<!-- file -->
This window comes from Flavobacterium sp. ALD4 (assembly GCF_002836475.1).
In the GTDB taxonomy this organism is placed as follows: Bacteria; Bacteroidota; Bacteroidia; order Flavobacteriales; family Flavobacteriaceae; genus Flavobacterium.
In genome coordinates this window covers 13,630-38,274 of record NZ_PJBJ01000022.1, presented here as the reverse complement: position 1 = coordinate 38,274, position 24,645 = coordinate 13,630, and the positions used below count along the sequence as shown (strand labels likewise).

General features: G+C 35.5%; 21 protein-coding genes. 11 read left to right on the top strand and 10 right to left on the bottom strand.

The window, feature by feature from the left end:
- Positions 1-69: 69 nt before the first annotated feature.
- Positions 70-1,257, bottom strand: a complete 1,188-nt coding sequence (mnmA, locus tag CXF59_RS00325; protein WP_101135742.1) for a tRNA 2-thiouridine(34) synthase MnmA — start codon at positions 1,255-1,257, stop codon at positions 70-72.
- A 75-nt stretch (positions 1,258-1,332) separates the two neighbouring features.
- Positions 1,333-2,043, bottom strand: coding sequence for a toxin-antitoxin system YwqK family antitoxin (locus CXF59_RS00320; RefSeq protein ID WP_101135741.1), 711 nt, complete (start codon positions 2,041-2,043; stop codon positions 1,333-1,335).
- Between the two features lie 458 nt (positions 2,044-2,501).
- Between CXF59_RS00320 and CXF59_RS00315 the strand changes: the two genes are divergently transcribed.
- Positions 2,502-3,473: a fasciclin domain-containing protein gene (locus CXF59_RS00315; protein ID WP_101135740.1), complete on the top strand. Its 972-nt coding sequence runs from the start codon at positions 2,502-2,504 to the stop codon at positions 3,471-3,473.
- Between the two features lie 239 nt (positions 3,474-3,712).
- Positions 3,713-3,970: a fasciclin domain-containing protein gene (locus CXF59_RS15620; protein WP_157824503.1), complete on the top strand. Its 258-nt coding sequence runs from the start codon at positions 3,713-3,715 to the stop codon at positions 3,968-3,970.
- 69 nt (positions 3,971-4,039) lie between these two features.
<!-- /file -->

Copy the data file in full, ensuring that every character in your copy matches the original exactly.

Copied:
This window comes from Flavobacterium sp. ALD4 (assembly GCF_002836475.1).
In the GTDB taxonomy this organism is placed as follows: Bacteria; Bacteroidota; Bacteroidia; order Flavobacteriales; family Flavobacteriaceae; genus Flavobacterium.
In genome coordinates this window covers 13,630-38,274 of record NZ_PJBJ01000022.1, presented here as the reverse complement: position 1 = coordinate 38,274, position 24,645 = coordinate 13,630, and the positions used below count along the sequence as shown (strand labels likewise).

General features: G+C 35.5%; 21 protein-coding genes. 11 read left to right on the top strand and 10 right to left on the bottom strand.

The window, feature by feature from the left end:
- Positions 1-69: 69 nt before the first annotated feature.
- Positions 70-1,257, bottom strand: a complete 1,188-nt coding sequence (mnmA, locus tag CXF59_RS00325; protein WP_101135742.1) for a tRNA 2-thiouridine(34) synthase MnmA — start codon at positions 1,255-1,257, stop codon at positions 70-72.
- A 75-nt stretch (positions 1,258-1,332) separates the two neighbouring features.
- Positions 1,333-2,043, bottom strand: coding sequence for a toxin-antitoxin system YwqK family antitoxin (locus CXF59_RS00320; RefSeq protein ID WP_101135741.1), 711 nt, complete (start codon positions 2,041-2,043; stop codon positions 1,333-1,335).
- Between the two features lie 458 nt (positions 2,044-2,501).
- Between CXF59_RS00320 and CXF59_RS00315 the strand changes: the two genes are divergently transcribed.
- Positions 2,502-3,473: a fasciclin domain-containing protein gene (locus CXF59_RS00315; protein ID WP_101135740.1), complete on the top strand. Its 972-nt coding sequence runs from the start codon at positions 2,502-2,504 to the stop codon at positions 3,471-3,473.
- Between the two features lie 239 nt (positions 3,474-3,712).
- Positions 3,713-3,970: a fasciclin domain-containing protein gene (locus CXF59_RS15620; protein WP_157824503.1), complete on the top strand. Its 258-nt coding sequence runs from the start codon at positions 3,713-3,715 to the stop codon at positions 3,968-3,970.
- 69 nt (positions 3,971-4,039) lie between these two features.